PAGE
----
Adil El Arbi & Bilall Fallah – Black (2015)

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A 15-year-old girl in a black gang in Brussels must choose between loyalty and love when she falls for a Moroccan boy from a rival gang. The city of Brussels, plagued by high rates of youth unemployment, is home to nearly forty street gangs, and the number of young people drawn into the city’s gang culture increases each year. It’s in this criminal milieu that directing duo Adil El Arbi and Bilall Fallah set Black, a pulse-pounding contemporary take on a Shakespearean tragedy. Worlds collide when Mavela (Martha Canga Antonio), a teenage girl with ties to Brussels’ Black Bronx gang, meets Marwan (Aboubakr Bensaihi), a member of a rival Moroccan gang, at a police station. Keenly aware of the consequences of getting involved with someone from another gang, they at first resist their attraction to one another, but they can only resist for so long. Continue reading

François Ozon – Frantz (2016)

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Screwball comedy master Ernst Lubitsch took a rare stab at straight drama with 1932’s “Broken Lullaby,” the tense story of a soldier who attempts to make amends with the family of a man he killed in World War I. Preeminent French director François Ozon also wanders into unconventional territory with “Frantz,” his astonishingly beautiful and inquisitive remake of Lubitsch’s film, using it as a springboard for a profound look at alienation and grief. Continue reading

Jean-Pierre Dardenne & Luc Dardenne – La fille inconnue AKA The Unknown Girl (2016)

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In Jean Pierre and Luc Dardenne’s very best films, you know exactly what you’re getting — until the quiet dramatic pivot that gently ensures you don’t. In “The Unknown Girl,” only the first half of that assessment is true, though what we get is largely exemplary: a simple but urgent objective threaded with needling observations of social imbalance, a camera that gazes with steady intent into story-bearing faces, and an especially riveting example of one in their gifted, toughly tranquil leading lady Adèle Haenel. What’s missing, however, from this stoically humane procedural tale of a guilt-racked GP investigating a nameless passer-by’s passing, is any great sense of narrative or emotional surprise: It’s a film that skilfully makes us feel precisely what we expect to feel from moment to moment, up to and including the long-forestalled waterworks. Though it will receive the broad distribution practically guaranteed the Belgian brothers’ work these days, the film is unlikely to prove one of their sensations — more the healthy arthouse equivalent of a biennial checkup. Continue reading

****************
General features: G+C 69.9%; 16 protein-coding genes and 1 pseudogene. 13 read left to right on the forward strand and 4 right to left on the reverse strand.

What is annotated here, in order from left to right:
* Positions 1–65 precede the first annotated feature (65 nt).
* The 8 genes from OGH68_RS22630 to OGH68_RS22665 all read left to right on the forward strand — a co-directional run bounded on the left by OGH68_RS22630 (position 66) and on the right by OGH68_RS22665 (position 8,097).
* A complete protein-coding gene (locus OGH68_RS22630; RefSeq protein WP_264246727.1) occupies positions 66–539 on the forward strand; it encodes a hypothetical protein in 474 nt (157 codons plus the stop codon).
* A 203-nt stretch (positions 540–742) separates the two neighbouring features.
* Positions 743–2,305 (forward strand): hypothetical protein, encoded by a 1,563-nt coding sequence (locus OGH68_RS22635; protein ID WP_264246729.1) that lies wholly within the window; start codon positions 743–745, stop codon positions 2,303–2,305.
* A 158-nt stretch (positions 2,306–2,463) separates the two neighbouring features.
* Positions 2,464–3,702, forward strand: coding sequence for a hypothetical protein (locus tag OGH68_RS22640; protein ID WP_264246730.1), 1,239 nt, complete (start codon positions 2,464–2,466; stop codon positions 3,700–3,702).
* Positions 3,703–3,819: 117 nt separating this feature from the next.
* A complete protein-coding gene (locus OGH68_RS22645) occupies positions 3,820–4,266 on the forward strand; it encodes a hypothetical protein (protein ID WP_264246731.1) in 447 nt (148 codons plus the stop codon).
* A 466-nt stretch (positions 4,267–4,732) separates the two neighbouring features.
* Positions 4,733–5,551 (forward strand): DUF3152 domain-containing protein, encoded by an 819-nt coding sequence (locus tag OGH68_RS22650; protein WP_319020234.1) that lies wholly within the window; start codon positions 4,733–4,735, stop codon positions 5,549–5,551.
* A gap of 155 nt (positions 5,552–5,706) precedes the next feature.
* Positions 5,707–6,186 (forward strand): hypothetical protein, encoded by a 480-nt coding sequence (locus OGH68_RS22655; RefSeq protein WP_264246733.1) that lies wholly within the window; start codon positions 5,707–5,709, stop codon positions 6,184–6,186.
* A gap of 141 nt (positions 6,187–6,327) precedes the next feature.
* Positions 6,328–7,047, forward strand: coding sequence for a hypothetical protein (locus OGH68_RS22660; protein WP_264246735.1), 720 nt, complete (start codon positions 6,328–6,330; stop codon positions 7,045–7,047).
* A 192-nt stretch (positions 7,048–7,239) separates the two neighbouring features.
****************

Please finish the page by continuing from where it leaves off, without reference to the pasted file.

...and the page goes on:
Frédéric Choffat & Julie Gilbert – Mangrove (2011)

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A young woman travels with her child to a remote coast on the Pacific in southern Mexico where she grew up. She had lived with her father in a house on the beach until her beloved, a young fisherman from the neighbouring village died a brutal death, causing her to flee. Years later she returns to make peace with the ghosts of the past. Continue reading

Lav Diaz – Elehiya sa dumalaw mula sa himagsikan AKA Elegy to the Visitor from the Revolution (2011)

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Like Prologue to the Great Desparecido, Elegy finds Diaz looking back to the Filipino Revolution of the last years of the 19th century. Here, he imagines a woman from that era visiting the Philippines of the present-day. Around her time-travel, Diaz weaves a three stories with characters drawn from his usual stock: a prostitute, a musician and three petty criminals. As so often in Diaz’s recent work, Elegy looks back to the Revolution to measure the vast distance between the hopes of that defeated movement and the poverty, desperation and corruption (both political and spiritual) of the Philippines today Continue reading